Today's Headlines

Today's Headlines - 28 September 2023

Geospatial intelligence protect humanity

GS Paper - 3 (Science and Technology)

With record-breaking temperatures across the South, smoke from Canadian wildfires across the Northhistoric flooding in the Northeast and a powerful hurricane in the Southeast, the summer of 2023 has presented a range of threats to the safety of the majority of Americans. The good news, through all of this: Geospatial intelligence has offered valuable insights to help governments and organizations protect communities.

What is Geospatial intelligence?

  • Geospatial intelligence is the collection and integration of data from a network of technologies, including satellitesmobile sensorsground-control stations and aerial images.
  • The data is used to produce real-time maps and simulations to help identify when, where and to what extent a threat is likely to emerge.
  • Government officialsindividuals or both can use this information to make informed decisions.

Benefit of Geospatial intelligence

  • One long-standing contribution of geospatial intelligence is in emergency preparedness and response.
  • For example, the National Hurricane Center actively monitors the locationformation and trajectory of tropical cyclones.
  • Detailed information on the timing, location and strength of a given hurricane helps officials distribute resources and personnel, as well as issue storm warnings and evacuation orders.
  • Geospatial intelligence also provides valuable guidance for search-and-rescue and recovery efforts following a disaster.
  • Another use of geospatial intelligence is environmental monitoring. A stable environment is essential for human health and security.
  • Monitoring temperatureprecipitationsnowpack and polar ice helps scientists and government officials anticipate and prepare for potential disturbances.
  • The Russian-Ukraine war is another area where geospatial intelligence has made contributionsMaxar Technologies, a commercial satellite imagery company, was the first to report the 40-mile-long convoy of Russian ground forces heading toward Kyiv in February 2022.
  • Another use of geospatial intelligence is in transportationlogistics and global supply chains. The global economy runs on GPS, which generates spatial data. GPS provides governments, businesses and people with detailed information on the time, location and destination of ships and cargo. This leads to greater efficiency and more consistent and reliable operations.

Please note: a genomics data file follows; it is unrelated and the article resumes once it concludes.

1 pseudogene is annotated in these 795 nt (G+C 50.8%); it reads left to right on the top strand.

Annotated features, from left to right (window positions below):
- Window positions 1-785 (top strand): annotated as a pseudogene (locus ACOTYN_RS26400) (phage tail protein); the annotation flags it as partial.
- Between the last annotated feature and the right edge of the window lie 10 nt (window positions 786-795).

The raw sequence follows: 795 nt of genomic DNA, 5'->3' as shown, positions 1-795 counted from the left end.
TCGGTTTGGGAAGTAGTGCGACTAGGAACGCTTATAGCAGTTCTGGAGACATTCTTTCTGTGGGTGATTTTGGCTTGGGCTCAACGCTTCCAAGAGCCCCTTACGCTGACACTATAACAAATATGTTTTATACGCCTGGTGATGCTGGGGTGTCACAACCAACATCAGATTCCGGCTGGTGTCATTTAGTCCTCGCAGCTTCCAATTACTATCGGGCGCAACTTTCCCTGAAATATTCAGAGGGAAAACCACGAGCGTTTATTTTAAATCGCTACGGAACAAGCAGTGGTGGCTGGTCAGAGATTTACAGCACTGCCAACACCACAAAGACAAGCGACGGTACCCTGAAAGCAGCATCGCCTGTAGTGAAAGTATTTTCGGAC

• Geospatial intelligence is also helping with the rollout of autonomous vehicles. Using high-resolution imagery of about a foot (30 cm) per pixelcity planners and engineers are able to detect markings and features on the ground such as bicycle lanes and traffic direction. These advances help planners build safer, smarter, more efficient and better-connected communities.

House panel report on ASI protected monuments

GS Paper - 1 (Art and culture)

Claiming that many of the 3,691 centrally protected monuments (CMP) in India are “minor” monuments, a parliamentary committee has recommended that the list should be “rationalised and categorised” on the basis of their national significance, unique architectural and heritage value. Besides, it has also raised questions about the functioning of the Archaeological Survey of India (ASI), the custodian of all CPMs in India, in terms of its administrationsecurityrestoration work and general upkeep of heritage sites.

More about the recommendation

  • The panel – headed by YSRCP’s Rajya Sabha MP V Vijaisai Reddy, with more than a dozen MPs across political parties as its members – has made several recommendations in this regard. Here’s what is says:
  • The recommendations are part of the ‘359th Report on the Functioning of Archaeological Survey of India’ by the Parliamentary Standing Committee on Transport, Tourism and Culture, which was presented to Parliament recently.
  • During its tenure, the committee held four meetings, with the Ministry of Culture and the Administrative Head of ASI, and with NGOs Indian National Trust for Art and Cultural Heritage (INTACH) and Aga Khan Trust for Culture (AKTC) in August.
  • The panel also undertook on-the-spot study visits to Mumbai and Bekal and held meetings with the representatives of the Ministry of CultureASI, and the state governments of Maharashtra and Kerala respectively.